August 25th, 2012
When I was a young girl, I liked to read Grimm’s fairy tales. Not the cleaned up versions, but the old school ones with cruel villains and extra spooky plots.
I had seen enough ugliness in the world to suspect that the saccharine, popularized retellings were inaccurate in their representation of the world, so I sought out dark stories that felt more honest.
As I have been processing all I have gone through, I keep thinking back to The Seven Ravens. In it, a girl’s seven brothers get bewitched and turned into ravens. She goes on a quest to find them, and learns they are locked inside a glass mountain. The only way for her to free them is to cut off her finger and put it in the keyhole. She does so without hesitation and frees her brothers, who resume their human form.
The moment where she cuts off her finger always caught my breath. It was one line in a very brief story, but I meditated on it as a child.
What would I have done in that situation? How badly would it hurt to cut off your own finger? What went through her mind as she brought the knife onto her own flesh? How did she have the strength to actually push it through all the way? Does she realize that she will never have that finger again? Will her brothers ever understand what she did for them?
The Seven Ravens and the questions it forced me to ponder are not unlike what I had to face as a cancer patient. I willingly chose terrible suffering, a cruel regimen of pain, as a sacrifice I made to have more life.
Being a participant in my own pain is not something that came easily or that I am getting over. As my friend Xeni has entered the middle part of her course of daily radiation, I am reminded of this unnerving aspect of the treatment.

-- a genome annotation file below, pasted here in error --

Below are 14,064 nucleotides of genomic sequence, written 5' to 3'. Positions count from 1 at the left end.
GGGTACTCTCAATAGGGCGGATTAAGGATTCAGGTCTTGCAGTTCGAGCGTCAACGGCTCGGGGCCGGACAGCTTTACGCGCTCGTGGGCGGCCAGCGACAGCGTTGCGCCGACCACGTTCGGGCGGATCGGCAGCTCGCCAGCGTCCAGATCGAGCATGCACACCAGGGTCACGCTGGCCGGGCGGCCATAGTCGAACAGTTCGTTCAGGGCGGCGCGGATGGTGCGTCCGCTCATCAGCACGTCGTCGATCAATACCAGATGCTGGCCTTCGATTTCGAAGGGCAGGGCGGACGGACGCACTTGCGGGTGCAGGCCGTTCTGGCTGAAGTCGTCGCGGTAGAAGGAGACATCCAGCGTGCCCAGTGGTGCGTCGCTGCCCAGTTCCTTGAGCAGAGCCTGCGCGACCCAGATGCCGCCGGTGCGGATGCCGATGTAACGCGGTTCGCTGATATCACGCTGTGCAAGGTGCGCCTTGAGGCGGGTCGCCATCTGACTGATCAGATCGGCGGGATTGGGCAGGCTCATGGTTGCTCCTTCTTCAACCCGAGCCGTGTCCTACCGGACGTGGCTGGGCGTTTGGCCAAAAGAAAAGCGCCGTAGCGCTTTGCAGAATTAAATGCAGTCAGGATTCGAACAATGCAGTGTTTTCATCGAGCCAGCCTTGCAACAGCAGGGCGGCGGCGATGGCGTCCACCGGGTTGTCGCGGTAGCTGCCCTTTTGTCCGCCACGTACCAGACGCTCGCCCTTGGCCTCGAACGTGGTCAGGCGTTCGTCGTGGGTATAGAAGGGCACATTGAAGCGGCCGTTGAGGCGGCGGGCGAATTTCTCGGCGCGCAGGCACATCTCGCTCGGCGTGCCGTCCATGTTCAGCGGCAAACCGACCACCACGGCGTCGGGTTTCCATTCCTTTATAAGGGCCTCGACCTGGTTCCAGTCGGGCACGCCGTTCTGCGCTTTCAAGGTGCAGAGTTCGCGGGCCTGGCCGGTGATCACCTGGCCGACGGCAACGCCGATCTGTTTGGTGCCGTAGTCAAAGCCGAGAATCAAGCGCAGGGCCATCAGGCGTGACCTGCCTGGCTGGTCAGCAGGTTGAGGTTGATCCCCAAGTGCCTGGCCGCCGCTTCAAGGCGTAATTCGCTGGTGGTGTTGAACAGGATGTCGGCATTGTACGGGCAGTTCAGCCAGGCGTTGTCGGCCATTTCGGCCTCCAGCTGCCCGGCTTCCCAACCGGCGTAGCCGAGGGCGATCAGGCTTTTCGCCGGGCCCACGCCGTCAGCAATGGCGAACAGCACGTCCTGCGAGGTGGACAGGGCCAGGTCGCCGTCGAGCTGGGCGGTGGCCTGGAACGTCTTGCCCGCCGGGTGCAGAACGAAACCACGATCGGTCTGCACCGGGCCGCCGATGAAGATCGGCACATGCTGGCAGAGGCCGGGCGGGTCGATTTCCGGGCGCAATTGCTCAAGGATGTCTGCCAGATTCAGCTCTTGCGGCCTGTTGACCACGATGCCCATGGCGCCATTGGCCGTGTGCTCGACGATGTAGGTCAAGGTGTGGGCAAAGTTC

Climbing on the table. Day after day, even as your skin gets sore and maybe even blisters. Even as you feel the energy draining from your body. Like the ancients who sacrificed animals to unknown gods, we offer ourselves up to the unseen cells we seek to placate.
All this is done on our own accord. Unlike chemo, nobody typically escorts you. The sessions are brief and frequent. You climb on the table yourself, get into position. Unlike surgery, there is no heavenly moment of Versed bliss before you lose consciousness and it is all in the doctors’ hands. Your volition, your showing up, your stillness and cooperation is what makes it all work.
What prepares us for this? How do we make sense of what comes next?
As the news of NED sinks in, as I approach my three year milestone, I vacillate between anger at what has been lost and amazement that I am still alive.
My arm catches fire with lymphedema and nerve damage. I am in anger again.
My brain gets clicking, my energy sustains me through a day, and I connect to what I love most in life. I feel immense gratitude.
I thought the roller coaster ended with treatment. But I now see recovery has its own ups and downs. We are reminded by our own bodies, by our friends’ stories and suffering, of all that we have endured.
The challenge, as I see it, is to make the most of the moments of joy. To seek them out.
That may be the only way to make good on this terrible sacrifice.
This entry was posted on Saturday, August 25th, 2012 at 9:27 pm and is filed under Survivorship, Treatment. You can follow any responses to this entry through the RSS 2.0 feed. You can leave a response, or trackback from your own site.